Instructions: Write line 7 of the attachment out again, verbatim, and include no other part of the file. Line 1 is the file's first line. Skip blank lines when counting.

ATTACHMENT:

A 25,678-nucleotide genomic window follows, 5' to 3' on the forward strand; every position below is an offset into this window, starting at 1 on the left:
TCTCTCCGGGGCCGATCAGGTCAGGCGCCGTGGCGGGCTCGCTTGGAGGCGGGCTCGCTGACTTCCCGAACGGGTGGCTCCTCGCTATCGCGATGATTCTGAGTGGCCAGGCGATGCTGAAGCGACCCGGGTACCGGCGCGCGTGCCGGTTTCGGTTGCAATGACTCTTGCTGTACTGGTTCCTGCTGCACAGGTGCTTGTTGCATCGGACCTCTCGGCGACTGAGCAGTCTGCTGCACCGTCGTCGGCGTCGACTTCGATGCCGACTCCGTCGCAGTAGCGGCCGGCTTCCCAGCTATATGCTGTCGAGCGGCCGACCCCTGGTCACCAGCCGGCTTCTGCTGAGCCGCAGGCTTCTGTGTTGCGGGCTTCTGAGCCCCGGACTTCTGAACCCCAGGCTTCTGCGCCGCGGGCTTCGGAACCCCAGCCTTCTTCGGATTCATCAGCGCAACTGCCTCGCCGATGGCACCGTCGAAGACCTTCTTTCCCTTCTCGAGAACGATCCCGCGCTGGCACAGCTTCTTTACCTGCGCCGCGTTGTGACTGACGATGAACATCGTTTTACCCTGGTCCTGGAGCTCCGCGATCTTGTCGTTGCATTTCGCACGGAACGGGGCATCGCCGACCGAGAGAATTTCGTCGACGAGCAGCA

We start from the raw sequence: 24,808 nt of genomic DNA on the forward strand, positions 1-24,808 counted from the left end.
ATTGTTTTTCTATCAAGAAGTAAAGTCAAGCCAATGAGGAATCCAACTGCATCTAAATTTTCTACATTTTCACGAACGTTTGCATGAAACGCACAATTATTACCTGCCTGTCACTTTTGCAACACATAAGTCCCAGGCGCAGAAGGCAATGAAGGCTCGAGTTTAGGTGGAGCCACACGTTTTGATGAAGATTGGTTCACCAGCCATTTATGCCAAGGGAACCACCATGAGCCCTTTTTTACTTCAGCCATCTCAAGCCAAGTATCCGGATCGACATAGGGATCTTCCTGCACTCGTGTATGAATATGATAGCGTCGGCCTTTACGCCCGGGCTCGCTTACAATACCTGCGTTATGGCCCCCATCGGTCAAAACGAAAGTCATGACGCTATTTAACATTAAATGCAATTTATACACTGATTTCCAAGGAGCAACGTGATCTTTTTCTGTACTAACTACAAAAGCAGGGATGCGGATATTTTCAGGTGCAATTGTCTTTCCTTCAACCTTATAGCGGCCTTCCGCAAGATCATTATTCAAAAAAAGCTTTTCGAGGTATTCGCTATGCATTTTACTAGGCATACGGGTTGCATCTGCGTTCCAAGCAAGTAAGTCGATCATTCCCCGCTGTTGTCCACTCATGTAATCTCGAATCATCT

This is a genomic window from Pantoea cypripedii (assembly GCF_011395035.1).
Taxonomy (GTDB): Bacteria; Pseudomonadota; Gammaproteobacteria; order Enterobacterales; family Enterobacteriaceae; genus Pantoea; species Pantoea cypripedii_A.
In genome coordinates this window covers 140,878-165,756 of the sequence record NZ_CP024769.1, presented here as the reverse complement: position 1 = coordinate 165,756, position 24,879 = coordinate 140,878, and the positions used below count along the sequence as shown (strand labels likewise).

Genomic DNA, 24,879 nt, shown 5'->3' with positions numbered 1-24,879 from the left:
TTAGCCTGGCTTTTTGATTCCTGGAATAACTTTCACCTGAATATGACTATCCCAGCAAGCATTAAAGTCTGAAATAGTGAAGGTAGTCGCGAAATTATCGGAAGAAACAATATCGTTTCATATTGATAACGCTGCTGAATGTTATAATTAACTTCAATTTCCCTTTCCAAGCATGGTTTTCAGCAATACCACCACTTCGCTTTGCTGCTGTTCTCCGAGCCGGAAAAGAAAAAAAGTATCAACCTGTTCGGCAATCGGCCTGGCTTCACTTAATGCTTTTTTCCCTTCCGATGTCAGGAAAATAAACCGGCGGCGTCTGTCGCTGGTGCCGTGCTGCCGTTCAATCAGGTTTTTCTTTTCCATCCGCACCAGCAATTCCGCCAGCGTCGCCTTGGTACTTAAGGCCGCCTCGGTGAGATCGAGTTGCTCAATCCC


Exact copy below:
In genome coordinates this window covers 140,878-165,756 of the sequence record NZ_CP024769.1, presented here as the reverse complement: position 1 = coordinate 165,756, position 24,879 = coordinate 140,878, and the positions used below count along the sequence as shown (strand labels likewise).